How Richard Feynman’s Diagrams Revolutionized Physics

If you want to under­stand the­o­ret­i­cal physics these days—as much as is pos­si­ble with­out years of spe­cial­ized study—there are no short­age of places to turn on the inter­net. Of course, this was not the case in the ear­ly 1960s when Richard Feyn­man gave his famous series of lec­tures at Cal­tech. In pub­lished form, these lec­tures became the most pop­u­lar book on physics ever writ­ten. Feynman’s sub­se­quent auto­bi­o­graph­i­cal essays and acces­si­ble pub­lic appear­ances fur­ther solid­i­fied his rep­u­ta­tion as the fore­most pop­u­lar com­mu­ni­ca­tor of physics, “a fun-lov­ing, charis­mat­ic prac­ti­cal jok­er,” writes Mette Ilene Holm­nis at Quan­ta mag­a­zine, even if “his per­for­ma­tive sex­ism looks very dif­fer­ent to mod­ern eyes.”

Feynman’s genius went beyond that of “ordi­nary genius­es,” his men­tor, Hans Bethe, direc­tor of the Man­hat­tan Project, exclaimed: “Feyn­man was a magi­cian.” That may be so, but he was nev­er above reveal­ing how he learned his tricks, such that any­one could use his meth­ods, whether or not they could achieve his spec­tac­u­lar results. Feyn­man didn’t only teach his stu­dents, and his mil­lions of read­ers, about physics; he also taught them how to teach them­selves. The so-called “Feyn­man tech­nique” for effec­tive study­ing ensures that stu­dents don’t just par­rot knowl­edge, but that they can “iden­ti­fy any gaps” in their under­stand­ing, he empha­sized, and bol­ster weak points where they “can’t explain an idea sim­ply.”

Years before he became the fore­most pub­lic com­mu­ni­ca­tor of sci­ence, Feyn­man per­formed the same ser­vice for his col­leagues. “With physi­cists in the late 1940s strug­gling to refor­mu­late a rel­a­tivis­tic quan­tum the­o­ry describ­ing the inter­ac­tions of elec­tri­cal­ly charged par­ti­cles,” Holm­nis writes, “Feyn­man con­jured up some Nobel Prize-win­ning mag­ic. He intro­duced a visu­al method to sim­pli­fy the seem­ing­ly impos­si­ble cal­cu­la­tions need­ed to describe basic par­ti­cle inter­ac­tions.” The video above, ani­mat­ed by Holm­nis, shows just how sim­ple it was—just a few lines, squig­gles, cir­cles, and arrows.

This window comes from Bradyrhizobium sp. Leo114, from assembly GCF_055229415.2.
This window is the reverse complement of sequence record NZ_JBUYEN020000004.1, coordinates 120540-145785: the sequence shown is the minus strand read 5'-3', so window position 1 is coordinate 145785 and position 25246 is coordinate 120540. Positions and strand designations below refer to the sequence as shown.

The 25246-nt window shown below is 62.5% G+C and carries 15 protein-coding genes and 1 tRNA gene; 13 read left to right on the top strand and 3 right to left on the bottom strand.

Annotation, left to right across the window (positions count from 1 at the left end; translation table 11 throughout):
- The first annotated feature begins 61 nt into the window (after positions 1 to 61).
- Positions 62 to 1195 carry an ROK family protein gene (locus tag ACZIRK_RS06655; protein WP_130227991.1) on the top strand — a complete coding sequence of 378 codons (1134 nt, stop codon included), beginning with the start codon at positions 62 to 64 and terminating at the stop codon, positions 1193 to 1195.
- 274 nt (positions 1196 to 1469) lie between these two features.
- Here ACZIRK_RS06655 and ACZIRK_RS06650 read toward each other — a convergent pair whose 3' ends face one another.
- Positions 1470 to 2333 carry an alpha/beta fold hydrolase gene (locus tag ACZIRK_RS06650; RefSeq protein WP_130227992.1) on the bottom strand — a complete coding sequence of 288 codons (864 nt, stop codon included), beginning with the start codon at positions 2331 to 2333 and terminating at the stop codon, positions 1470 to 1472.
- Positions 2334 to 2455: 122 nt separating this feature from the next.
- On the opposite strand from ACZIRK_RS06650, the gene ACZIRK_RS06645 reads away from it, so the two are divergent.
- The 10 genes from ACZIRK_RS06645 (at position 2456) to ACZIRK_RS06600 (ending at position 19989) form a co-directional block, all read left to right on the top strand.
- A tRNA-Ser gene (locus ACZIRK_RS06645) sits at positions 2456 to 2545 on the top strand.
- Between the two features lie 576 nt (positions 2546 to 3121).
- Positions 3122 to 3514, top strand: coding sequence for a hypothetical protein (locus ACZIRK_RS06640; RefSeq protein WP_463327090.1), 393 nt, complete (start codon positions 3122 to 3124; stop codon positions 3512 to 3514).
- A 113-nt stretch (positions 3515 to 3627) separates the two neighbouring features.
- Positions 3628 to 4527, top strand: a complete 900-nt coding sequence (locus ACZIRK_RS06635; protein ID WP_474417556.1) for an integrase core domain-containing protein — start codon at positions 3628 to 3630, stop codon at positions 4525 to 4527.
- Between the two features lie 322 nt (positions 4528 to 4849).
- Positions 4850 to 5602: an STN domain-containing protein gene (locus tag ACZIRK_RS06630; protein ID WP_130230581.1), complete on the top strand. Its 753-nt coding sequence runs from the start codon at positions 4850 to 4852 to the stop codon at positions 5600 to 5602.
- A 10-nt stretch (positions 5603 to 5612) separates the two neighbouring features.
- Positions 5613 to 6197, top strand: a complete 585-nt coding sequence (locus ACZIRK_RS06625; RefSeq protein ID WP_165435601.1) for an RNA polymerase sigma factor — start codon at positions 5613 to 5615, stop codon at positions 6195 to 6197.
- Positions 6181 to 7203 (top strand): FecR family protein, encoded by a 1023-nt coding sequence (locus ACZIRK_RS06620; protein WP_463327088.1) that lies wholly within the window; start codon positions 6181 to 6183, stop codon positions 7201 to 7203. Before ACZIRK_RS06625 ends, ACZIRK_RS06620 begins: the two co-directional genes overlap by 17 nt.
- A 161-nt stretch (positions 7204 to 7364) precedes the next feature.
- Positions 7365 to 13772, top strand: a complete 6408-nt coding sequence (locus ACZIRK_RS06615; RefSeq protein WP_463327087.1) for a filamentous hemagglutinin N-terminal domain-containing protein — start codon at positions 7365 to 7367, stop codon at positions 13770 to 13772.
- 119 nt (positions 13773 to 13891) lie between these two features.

Holm­nis quotes Feyn­man biog­ra­ph­er James Gle­ick’s descrip­tion: Feyn­man “took the half-made con­cep­tions of waves and par­ti­cles in the 1940s and shaped them into tools that ordi­nary physi­cists could use and under­stand.” Feyn­man Dia­grams helped make sense of quan­tum elec­tro­dy­nam­ics, a the­o­ry that “attempt­ed to cal­cu­late the prob­a­bil­i­ty of all pos­si­ble out­comes of par­ti­cle inter­ac­tions,” the video explains. Among the theory’s prob­lems was the writ­ing of “equa­tions meant keep­ing track of all inter­ac­tions, includ­ing vir­tu­al ones, a gru­el­ing, hope­less exer­cise for even the most orga­nized and patient physi­cist.”

Using his touch for the relat­able, Feyn­man drew his first dia­grams in 1948. They remain, wrote Nobel Prize-win­ning physi­cist Frank Wilczek, “a trea­sured asset in physics because they often pro­vide good approx­i­ma­tions to real­i­ty. They help us bring our pow­ers of visu­al imag­i­na­tion to bear on worlds we can’t actu­al­ly see.” Learn more about Feyn­man Dia­grams in the video above and at Holm­nis’ arti­cle in Quan­ta here.

Relat­ed Con­tent:

The “Feyn­man Tech­nique” for Study­ing Effec­tive­ly: An Ani­mat­ed Primer

The Feyn­man Lec­tures on Physics, The Most Pop­u­lar Physics Book Ever Writ­ten, Is Now Com­plete­ly Online

What Made Richard Feyn­man One of the Most Admired Edu­ca­tors in the World

Josh Jones is a writer and musi­cian based in Durham, NC. Fol­low him at @jdmagness

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